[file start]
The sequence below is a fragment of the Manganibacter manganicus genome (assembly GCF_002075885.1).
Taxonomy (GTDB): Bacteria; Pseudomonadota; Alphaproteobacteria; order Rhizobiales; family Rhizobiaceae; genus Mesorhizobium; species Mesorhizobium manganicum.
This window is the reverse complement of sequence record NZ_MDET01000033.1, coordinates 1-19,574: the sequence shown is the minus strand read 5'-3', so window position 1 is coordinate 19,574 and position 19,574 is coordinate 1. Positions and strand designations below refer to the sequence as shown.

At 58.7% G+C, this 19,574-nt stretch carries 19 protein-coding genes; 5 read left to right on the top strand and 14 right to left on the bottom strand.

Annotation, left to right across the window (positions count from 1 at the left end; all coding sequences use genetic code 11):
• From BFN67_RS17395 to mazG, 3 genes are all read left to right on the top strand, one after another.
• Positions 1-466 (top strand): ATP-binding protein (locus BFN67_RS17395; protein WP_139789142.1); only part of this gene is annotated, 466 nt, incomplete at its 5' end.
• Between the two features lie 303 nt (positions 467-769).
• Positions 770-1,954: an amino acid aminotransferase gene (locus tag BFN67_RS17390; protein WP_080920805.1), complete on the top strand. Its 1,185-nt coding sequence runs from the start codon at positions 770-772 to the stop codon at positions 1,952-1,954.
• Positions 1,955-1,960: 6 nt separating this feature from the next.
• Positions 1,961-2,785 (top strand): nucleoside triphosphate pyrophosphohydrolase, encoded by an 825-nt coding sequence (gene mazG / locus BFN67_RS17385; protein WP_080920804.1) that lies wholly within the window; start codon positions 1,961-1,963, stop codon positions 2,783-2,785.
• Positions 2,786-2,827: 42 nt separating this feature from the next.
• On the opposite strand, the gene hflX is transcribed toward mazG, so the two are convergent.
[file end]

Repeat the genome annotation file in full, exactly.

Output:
The sequence below is a fragment of the Manganibacter manganicus genome (assembly GCF_002075885.1).
Taxonomy (GTDB): Bacteria; Pseudomonadota; Alphaproteobacteria; order Rhizobiales; family Rhizobiaceae; genus Mesorhizobium; species Mesorhizobium manganicum.
This window is the reverse complement of sequence record NZ_MDET01000033.1, coordinates 1-19,574: the sequence shown is the minus strand read 5'-3', so window position 1 is coordinate 19,574 and position 19,574 is coordinate 1. Positions and strand designations below refer to the sequence as shown.

At 58.7% G+C, this 19,574-nt stretch carries 19 protein-coding genes; 5 read left to right on the top strand and 14 right to left on the bottom strand.

Annotation, left to right across the window (positions count from 1 at the left end; all coding sequences use genetic code 11):
• From BFN67_RS17395 to mazG, 3 genes are all read left to right on the top strand, one after another.
• Positions 1-466 (top strand): ATP-binding protein (locus BFN67_RS17395; protein WP_139789142.1); only part of this gene is annotated, 466 nt, incomplete at its 5' end.
• Between the two features lie 303 nt (positions 467-769).
• Positions 770-1,954: an amino acid aminotransferase gene (locus tag BFN67_RS17390; protein WP_080920805.1), complete on the top strand. Its 1,185-nt coding sequence runs from the start codon at positions 770-772 to the stop codon at positions 1,952-1,954.
• Positions 1,955-1,960: 6 nt separating this feature from the next.
• Positions 1,961-2,785 (top strand): nucleoside triphosphate pyrophosphohydrolase, encoded by an 825-nt coding sequence (gene mazG / locus BFN67_RS17385; protein WP_080920804.1) that lies wholly within the window; start codon positions 1,961-1,963, stop codon positions 2,783-2,785.
• Positions 2,786-2,827: 42 nt separating this feature from the next.
• On the opposite strand, the gene hflX is transcribed toward mazG, so the two are convergent.